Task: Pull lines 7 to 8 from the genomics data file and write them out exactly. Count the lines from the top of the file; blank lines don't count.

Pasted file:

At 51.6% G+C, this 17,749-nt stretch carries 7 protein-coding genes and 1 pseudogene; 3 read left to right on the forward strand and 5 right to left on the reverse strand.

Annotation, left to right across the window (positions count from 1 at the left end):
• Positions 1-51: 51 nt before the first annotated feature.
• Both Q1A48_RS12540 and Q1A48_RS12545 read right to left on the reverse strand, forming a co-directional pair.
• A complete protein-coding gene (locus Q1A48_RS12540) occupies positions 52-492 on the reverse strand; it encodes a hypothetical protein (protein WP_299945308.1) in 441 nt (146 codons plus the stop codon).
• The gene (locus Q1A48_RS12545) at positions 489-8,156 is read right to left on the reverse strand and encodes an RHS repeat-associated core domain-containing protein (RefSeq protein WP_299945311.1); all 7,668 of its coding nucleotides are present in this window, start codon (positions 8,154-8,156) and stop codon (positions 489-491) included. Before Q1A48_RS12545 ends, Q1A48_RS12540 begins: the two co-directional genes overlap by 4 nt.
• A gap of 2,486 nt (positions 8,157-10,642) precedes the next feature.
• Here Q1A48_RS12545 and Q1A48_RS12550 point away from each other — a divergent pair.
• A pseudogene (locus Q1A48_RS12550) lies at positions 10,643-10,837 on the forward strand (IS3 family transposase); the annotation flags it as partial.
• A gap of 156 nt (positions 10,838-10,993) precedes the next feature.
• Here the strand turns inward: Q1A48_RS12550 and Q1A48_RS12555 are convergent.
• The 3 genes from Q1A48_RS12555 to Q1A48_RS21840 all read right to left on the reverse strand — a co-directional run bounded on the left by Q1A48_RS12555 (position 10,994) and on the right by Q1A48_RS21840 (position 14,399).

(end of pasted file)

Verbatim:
• A gap of 2,486 nt (positions 8,157-10,642) precedes the next feature.
• Here Q1A48_RS12545 and Q1A48_RS12550 point away from each other — a divergent pair.